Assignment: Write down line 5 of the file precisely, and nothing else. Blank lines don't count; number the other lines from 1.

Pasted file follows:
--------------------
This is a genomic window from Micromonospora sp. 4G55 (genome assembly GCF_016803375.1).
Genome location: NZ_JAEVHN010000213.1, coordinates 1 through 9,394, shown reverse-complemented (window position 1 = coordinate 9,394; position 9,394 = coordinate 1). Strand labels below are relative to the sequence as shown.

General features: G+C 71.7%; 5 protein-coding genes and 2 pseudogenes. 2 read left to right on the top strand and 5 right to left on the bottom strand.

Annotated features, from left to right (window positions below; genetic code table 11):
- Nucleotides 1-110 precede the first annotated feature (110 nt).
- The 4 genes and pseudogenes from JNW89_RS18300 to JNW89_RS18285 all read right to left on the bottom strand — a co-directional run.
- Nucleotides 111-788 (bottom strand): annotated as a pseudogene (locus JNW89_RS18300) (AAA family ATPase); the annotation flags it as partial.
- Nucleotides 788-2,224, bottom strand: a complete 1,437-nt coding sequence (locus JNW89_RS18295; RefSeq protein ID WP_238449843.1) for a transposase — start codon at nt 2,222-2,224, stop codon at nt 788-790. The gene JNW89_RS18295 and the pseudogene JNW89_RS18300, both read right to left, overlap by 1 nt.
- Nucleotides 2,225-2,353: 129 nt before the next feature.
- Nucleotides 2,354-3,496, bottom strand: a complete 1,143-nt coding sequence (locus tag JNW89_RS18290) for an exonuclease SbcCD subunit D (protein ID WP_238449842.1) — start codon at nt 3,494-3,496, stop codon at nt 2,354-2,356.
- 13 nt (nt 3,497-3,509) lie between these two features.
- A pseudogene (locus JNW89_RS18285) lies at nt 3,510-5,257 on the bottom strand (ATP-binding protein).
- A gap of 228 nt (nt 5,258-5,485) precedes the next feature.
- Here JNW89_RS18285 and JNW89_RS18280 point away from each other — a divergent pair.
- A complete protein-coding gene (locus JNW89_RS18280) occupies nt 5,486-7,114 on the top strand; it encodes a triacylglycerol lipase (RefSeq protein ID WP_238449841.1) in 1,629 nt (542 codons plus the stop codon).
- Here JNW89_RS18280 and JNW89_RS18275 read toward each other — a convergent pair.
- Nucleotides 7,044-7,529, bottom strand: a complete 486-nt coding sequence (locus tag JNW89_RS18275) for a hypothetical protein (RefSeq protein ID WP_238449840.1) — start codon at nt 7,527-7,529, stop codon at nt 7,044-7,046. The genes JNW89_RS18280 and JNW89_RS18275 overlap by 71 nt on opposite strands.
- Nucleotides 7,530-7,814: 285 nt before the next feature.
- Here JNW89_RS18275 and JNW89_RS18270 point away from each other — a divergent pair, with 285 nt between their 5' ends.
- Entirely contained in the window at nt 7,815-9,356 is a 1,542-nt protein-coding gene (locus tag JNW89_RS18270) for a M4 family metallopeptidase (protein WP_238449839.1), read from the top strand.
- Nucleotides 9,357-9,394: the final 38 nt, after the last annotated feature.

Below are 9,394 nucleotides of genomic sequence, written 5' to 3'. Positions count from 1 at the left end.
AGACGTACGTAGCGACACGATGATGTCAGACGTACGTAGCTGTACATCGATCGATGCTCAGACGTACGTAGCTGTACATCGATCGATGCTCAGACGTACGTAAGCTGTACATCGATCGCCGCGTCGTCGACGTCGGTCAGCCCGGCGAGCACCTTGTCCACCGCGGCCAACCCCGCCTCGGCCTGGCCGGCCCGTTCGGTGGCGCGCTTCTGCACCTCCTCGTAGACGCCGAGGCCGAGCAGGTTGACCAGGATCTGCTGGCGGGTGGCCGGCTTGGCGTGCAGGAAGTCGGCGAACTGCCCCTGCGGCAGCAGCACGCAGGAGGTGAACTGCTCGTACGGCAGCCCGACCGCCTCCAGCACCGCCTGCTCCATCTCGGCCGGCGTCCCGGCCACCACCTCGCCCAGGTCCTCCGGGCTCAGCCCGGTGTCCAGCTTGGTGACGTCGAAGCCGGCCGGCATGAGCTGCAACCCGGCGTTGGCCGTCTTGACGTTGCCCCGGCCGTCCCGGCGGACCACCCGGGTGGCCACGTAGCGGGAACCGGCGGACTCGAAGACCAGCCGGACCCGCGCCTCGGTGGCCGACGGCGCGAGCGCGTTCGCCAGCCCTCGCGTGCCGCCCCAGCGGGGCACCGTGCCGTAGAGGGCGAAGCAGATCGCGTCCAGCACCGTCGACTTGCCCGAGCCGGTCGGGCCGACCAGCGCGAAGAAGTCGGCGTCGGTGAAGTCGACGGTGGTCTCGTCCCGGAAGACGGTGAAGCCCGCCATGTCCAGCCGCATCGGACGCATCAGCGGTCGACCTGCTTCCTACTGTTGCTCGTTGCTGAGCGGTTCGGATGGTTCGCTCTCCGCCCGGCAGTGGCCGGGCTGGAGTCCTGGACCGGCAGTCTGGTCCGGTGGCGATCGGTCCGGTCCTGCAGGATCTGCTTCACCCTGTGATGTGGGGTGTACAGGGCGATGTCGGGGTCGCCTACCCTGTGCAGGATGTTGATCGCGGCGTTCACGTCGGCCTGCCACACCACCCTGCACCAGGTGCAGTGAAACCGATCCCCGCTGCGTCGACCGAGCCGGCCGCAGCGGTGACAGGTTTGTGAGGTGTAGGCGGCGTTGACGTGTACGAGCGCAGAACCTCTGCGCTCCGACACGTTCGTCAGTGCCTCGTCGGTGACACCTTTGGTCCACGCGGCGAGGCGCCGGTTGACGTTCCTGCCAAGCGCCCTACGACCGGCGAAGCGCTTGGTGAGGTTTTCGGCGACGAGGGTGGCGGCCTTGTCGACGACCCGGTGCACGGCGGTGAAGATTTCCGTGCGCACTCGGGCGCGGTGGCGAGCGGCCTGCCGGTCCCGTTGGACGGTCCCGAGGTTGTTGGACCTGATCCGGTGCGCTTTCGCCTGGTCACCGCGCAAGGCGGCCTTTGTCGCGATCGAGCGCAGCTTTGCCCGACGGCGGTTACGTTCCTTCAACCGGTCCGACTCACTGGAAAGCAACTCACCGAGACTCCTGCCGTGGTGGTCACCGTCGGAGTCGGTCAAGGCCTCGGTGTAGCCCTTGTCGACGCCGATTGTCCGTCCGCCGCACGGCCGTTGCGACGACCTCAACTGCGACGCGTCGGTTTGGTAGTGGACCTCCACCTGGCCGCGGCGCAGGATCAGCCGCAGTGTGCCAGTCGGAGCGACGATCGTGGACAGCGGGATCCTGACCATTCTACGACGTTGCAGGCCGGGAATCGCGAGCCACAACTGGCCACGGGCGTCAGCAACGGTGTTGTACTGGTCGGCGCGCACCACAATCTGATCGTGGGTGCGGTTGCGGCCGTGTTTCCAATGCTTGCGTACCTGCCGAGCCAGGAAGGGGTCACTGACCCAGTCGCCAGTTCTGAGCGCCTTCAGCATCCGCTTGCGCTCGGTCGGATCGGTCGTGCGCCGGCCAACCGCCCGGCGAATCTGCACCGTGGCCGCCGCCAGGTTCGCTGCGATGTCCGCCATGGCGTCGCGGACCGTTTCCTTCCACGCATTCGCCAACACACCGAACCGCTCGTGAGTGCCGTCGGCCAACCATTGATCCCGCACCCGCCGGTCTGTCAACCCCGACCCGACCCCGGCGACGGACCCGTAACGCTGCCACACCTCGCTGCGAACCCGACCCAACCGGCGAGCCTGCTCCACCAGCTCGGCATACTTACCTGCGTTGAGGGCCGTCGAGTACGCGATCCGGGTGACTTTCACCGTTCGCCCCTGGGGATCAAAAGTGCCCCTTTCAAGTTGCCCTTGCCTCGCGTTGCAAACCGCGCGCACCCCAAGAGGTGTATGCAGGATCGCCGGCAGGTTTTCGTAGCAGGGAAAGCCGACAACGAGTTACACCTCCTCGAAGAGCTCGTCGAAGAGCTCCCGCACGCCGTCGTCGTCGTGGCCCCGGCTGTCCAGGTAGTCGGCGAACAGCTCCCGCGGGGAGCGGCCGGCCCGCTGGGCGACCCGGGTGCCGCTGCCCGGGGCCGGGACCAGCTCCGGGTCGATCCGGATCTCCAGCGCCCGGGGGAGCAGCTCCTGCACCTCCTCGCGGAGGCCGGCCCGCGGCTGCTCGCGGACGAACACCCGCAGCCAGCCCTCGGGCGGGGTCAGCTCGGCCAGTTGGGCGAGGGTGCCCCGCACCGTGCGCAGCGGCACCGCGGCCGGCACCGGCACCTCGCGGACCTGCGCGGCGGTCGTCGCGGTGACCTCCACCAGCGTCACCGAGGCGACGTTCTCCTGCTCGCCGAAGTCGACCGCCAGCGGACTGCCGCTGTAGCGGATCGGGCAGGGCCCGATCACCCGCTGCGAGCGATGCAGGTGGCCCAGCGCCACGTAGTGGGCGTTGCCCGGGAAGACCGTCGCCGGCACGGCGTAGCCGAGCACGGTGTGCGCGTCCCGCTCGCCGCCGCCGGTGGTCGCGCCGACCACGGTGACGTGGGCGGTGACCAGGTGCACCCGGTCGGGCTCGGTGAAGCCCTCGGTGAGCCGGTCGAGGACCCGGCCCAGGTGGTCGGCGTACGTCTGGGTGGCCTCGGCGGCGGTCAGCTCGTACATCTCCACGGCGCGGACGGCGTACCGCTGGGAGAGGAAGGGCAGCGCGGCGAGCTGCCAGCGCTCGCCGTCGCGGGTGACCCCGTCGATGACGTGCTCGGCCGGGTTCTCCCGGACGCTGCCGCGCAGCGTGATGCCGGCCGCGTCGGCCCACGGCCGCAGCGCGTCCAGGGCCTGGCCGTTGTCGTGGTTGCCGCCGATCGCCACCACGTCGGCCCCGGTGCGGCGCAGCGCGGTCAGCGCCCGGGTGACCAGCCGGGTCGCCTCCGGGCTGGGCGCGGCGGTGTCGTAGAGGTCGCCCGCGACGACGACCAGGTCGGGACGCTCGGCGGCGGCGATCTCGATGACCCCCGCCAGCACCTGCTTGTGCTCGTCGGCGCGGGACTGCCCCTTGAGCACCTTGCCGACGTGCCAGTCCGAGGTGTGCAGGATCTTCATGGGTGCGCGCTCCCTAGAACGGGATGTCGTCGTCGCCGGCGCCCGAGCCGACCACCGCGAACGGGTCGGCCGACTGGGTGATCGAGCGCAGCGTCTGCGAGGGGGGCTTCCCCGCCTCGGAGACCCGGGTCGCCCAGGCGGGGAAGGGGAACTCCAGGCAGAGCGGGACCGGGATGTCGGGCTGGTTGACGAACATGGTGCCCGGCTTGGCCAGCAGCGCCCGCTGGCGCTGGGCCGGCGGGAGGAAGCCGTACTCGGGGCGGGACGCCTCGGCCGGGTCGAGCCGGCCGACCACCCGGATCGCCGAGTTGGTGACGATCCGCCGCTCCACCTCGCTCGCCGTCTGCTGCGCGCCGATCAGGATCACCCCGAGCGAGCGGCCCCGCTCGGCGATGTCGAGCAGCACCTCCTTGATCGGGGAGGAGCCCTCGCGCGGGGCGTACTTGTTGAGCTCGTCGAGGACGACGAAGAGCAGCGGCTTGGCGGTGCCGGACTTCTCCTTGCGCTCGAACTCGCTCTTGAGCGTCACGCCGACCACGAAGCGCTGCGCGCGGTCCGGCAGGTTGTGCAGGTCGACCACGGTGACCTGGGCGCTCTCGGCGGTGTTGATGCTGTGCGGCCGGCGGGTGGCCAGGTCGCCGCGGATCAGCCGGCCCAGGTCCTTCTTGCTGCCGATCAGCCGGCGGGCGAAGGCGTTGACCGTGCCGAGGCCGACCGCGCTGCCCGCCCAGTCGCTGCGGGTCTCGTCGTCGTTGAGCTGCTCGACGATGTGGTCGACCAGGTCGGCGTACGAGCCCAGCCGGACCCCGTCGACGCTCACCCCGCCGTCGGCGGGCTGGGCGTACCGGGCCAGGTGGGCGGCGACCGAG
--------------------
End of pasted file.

- Nucleotides 1-110 precede the first annotated feature (110 nt).